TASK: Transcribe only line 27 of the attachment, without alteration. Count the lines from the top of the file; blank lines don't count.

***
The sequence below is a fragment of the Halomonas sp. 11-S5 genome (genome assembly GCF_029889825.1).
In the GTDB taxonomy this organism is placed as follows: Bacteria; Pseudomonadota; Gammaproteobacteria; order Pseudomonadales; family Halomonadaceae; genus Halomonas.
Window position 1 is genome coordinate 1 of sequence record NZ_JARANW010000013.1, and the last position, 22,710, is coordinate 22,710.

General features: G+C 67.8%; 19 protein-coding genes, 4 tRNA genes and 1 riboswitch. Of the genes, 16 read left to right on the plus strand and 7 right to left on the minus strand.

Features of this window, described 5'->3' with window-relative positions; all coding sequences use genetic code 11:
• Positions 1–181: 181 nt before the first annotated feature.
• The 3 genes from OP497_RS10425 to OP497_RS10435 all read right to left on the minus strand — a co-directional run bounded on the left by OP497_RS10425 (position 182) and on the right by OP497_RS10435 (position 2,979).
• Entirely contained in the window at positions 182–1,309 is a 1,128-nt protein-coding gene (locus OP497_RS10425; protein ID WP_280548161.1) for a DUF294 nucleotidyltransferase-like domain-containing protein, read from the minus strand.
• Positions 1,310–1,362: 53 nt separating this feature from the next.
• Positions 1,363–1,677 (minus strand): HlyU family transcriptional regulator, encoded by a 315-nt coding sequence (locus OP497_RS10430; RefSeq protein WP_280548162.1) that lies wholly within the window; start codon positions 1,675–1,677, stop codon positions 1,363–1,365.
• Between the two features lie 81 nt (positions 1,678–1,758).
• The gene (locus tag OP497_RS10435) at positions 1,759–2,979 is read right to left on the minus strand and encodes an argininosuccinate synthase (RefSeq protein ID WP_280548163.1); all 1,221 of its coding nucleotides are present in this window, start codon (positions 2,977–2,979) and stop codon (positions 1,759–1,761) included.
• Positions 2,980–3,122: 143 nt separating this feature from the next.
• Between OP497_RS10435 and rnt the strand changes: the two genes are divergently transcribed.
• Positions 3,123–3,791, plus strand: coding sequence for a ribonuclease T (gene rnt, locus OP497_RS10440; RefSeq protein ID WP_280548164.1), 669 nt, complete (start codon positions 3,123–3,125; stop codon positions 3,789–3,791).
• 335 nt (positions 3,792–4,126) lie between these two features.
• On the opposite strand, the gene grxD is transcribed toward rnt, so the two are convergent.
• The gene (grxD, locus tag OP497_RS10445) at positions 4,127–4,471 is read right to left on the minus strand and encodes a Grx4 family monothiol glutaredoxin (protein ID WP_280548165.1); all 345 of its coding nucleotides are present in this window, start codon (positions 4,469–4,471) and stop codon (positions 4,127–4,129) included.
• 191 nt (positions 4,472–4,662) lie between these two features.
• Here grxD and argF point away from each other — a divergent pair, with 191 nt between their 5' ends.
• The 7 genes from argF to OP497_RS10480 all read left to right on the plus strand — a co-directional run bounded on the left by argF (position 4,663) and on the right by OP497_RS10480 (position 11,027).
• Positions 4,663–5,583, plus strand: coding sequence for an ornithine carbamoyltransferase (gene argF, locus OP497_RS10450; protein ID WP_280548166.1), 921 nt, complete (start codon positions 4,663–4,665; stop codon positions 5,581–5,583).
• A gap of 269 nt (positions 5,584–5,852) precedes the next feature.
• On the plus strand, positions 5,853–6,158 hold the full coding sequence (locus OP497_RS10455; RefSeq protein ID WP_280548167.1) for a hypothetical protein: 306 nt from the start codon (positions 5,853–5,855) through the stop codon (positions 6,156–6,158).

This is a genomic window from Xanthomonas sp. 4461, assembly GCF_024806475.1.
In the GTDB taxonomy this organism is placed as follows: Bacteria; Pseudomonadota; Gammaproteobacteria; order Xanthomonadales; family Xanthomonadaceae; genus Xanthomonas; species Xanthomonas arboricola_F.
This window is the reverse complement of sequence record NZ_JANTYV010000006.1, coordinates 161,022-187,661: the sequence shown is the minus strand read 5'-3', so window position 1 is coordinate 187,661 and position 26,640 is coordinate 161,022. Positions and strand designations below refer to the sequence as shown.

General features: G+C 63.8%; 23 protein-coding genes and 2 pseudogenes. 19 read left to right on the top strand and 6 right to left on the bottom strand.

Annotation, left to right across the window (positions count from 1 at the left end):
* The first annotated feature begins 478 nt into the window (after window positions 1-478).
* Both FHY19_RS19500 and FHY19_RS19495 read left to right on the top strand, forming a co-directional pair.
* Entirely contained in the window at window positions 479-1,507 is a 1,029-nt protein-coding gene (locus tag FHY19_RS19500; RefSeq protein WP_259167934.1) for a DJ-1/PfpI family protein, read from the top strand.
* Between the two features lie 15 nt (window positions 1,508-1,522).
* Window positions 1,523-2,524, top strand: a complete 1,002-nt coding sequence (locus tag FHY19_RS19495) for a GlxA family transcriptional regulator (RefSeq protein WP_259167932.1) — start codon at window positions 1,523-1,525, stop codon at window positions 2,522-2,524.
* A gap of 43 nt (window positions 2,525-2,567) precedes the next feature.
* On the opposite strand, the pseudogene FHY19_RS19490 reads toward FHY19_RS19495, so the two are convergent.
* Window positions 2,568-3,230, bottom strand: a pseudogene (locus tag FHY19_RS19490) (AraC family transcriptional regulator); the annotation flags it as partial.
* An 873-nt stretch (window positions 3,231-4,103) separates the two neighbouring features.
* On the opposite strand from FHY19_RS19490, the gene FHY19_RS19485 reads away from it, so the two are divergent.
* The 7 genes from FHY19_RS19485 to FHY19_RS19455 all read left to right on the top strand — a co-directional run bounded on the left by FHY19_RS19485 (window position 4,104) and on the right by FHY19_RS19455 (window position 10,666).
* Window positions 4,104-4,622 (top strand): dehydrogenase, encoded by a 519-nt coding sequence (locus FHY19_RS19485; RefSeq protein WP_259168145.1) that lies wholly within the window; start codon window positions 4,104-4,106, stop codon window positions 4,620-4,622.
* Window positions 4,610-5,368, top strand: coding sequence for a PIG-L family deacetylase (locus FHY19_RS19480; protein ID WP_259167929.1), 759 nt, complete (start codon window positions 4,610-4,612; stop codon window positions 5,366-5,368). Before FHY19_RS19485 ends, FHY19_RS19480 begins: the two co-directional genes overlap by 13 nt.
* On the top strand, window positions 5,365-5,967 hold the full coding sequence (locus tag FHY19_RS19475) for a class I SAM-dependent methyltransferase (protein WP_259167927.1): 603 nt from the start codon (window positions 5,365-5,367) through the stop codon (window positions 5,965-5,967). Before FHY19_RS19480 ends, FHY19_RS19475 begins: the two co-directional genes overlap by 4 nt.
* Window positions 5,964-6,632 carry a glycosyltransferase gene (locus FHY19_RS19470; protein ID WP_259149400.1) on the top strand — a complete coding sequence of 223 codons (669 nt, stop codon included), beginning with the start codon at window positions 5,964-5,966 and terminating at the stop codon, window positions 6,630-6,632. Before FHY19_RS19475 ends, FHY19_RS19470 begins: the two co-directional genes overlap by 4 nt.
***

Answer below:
This window is the reverse complement of sequence record NZ_JANTYV010000006.1, coordinates 161,022-187,661: the sequence shown is the minus strand read 5'-3', so window position 1 is coordinate 187,661 and position 26,640 is coordinate 161,022. Positions and strand designations below refer to the sequence as shown.